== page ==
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IRS Permanently Extends Deadline for Furnishing Forms 1095-C and 1095-B to Individuals

On December 15, 2022, the Internal Revenue Service (IRS) issued final regulations that permanently extend by 30 days the deadline for furnishing Form 1095-C and Form 1095-B to individuals. The forms will now be due on March 2 (March 3 in a leap year), or the next business day if the due date falls on a weekend or holiday. The proposed regulations were issued in November 2021.

Under the Affordable Care Act (ACA), applicable large employers and employers providing minimum essential health coverage are required to file Form 1095-C (for applicable large employers sponsoring self-funded health plans) or 1095-B (for insurance companies who offer fully insured health coverage) with the IRS. These forms must also be provided to full-time employees and employees receiving minimum essential coverage. Prior to the final regulations, the forms were generally required to be furnished to these individuals by January 31 of each calendar year, and the IRS issued annual notices extending the due date for each reporting year.

The final regulations do not extend the deadline for transmitting the forms to the IRS. For 2023, the due dates for transmitting the forms to the IRS are February 28, 2023 (if filing on paper) and March 31, 2023 (if filing electronically).

The final regulations also include the following provisions:

  • Alternative Method of Compliance. The final regulations provide an alternative manner for furnishing Form 1095-B or C to individuals. In order to use the alternative method, a “clear and conspicuous notice” must be provided on the insurer’s website stating that an individual can receive a copy of the form on request. The IRS indicates that this alternative was proposed in order to recognize the reduction in the amount of the individual shared responsibility payment to zero by the Tax Cuts and Jobs Act of 2017 (TCJA). Large employers may also use the alternative method of compliance by posting the notice on their websites; however, the alternative method only applies to “non-full-time employees and non-employees” enrolled in the employer’s self-insured group health plan. It does not apply to the employer’s full-time employees. The preamble to the final regulations states the position of the Treasury Department and IRS that full-time employees still need Form 1095-C to determine their eligibility for federal premium tax credits, which was not affected by the TCJA.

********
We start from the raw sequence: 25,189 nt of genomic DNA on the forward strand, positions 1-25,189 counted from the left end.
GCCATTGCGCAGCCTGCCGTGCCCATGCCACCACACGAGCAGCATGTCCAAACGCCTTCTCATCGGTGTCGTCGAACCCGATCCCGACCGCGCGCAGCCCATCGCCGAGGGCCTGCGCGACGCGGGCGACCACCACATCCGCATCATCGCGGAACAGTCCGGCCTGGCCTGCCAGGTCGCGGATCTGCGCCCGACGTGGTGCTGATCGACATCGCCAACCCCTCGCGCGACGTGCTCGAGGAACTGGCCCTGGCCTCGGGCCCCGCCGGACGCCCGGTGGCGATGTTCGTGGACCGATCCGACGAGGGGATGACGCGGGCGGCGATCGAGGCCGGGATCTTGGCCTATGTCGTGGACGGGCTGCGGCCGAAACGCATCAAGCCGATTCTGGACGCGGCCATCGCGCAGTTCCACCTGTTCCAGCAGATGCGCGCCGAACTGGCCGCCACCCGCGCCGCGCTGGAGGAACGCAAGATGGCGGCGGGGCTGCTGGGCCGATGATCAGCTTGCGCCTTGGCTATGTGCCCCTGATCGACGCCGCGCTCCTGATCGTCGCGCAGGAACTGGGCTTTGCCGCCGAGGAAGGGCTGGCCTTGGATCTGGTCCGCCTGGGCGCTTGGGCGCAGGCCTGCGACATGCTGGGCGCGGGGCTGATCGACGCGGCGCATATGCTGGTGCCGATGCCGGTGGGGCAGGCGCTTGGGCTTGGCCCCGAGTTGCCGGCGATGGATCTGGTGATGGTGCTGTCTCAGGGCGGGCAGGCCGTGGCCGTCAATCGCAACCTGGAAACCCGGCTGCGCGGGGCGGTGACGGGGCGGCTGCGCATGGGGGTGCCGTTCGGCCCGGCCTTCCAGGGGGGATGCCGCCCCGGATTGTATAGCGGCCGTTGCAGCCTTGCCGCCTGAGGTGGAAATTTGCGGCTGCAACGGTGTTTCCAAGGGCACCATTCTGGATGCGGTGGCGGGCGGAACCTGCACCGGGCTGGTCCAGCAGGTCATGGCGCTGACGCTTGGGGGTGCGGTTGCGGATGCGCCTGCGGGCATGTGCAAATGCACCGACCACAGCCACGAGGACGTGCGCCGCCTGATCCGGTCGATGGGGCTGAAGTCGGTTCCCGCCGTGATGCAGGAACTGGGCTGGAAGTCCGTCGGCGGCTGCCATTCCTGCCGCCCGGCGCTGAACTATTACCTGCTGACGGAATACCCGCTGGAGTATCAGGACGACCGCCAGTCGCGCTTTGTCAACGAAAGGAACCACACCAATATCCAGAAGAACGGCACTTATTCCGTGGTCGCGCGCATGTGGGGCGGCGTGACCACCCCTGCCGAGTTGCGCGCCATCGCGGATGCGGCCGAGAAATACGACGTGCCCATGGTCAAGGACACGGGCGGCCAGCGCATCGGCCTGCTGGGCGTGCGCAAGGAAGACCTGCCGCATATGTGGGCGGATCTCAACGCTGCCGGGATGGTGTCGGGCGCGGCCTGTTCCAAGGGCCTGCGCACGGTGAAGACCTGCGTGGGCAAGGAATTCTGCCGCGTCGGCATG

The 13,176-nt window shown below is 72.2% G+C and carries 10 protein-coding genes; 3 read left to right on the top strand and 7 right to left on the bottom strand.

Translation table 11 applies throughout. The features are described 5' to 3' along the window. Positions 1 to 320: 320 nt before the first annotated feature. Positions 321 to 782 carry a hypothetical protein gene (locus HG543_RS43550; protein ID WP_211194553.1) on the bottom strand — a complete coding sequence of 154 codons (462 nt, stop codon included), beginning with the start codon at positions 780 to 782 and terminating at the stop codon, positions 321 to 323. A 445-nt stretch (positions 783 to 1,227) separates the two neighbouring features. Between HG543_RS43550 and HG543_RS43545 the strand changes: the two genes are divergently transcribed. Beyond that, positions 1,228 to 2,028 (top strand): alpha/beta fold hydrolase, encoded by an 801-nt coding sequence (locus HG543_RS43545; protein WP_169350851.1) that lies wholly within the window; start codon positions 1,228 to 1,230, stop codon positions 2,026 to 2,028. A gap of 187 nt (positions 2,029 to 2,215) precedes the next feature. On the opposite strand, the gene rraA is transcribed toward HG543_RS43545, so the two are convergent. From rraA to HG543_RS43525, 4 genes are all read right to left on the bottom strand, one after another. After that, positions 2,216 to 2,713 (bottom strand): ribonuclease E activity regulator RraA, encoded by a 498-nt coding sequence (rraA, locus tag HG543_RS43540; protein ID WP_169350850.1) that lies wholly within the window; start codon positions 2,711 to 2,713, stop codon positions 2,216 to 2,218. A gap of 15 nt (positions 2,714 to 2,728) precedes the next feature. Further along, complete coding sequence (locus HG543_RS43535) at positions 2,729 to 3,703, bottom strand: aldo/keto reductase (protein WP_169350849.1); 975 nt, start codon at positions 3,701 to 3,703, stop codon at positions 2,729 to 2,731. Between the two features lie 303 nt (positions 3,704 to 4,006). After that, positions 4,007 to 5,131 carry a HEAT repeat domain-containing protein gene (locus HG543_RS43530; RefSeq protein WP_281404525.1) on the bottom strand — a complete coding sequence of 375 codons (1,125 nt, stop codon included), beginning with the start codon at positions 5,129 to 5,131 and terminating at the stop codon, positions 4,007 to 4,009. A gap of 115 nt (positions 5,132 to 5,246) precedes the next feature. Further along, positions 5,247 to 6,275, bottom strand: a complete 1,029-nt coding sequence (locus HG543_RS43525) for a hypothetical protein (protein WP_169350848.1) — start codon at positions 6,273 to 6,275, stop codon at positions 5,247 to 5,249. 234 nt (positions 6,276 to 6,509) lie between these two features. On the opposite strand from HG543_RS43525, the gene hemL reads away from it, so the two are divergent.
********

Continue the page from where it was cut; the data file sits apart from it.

• Medicaid Coverage Clarification. The final regulations also make permanent IRS Notice 2020-66, which provides that Medicaid coverage that is limited to COVID-19 testing and diagnostic services is not “minimum essential coverage.” As a result, an individual’s eligibility for this type of coverage will not affect their eligibility for the premium tax credit under the ACA.
  • Elimination of Transitional Good-Faith Relief. The final regulations confirm that 2020 was the final year of the extension of good-faith relief from penalties for incorrect or incomplete information, as provided in Notice 2020-76. The regulations provide that the relief, which began in calendar year 2015, was intended to be transitional and is no longer appropriate.

WINSTON TAKEAWAY

The final regulations are effective December 15, 2022. Although the final regulations make the 30-day extension for issuing individual Form 1095s permanent, it is still important to report and file these forms on a timely basis, and to correct any errors. This is particularly important in light of the elimination of the transitional good-faith relief after 2020. Employers should work to ensure proper document and reporting protocols are implemented to avoid ACA non-compliance penalties (currently, up to $280 per incorrect form).

Please contact a member of the Winston & Strawn Employee Benefits and Executive Compensation Practice Group or your Winston relationship attorney for further information. 

This entry has been created for information and planning purposes. It is not intended to be, nor should it be substituted for, legal advice, which turns on specific facts.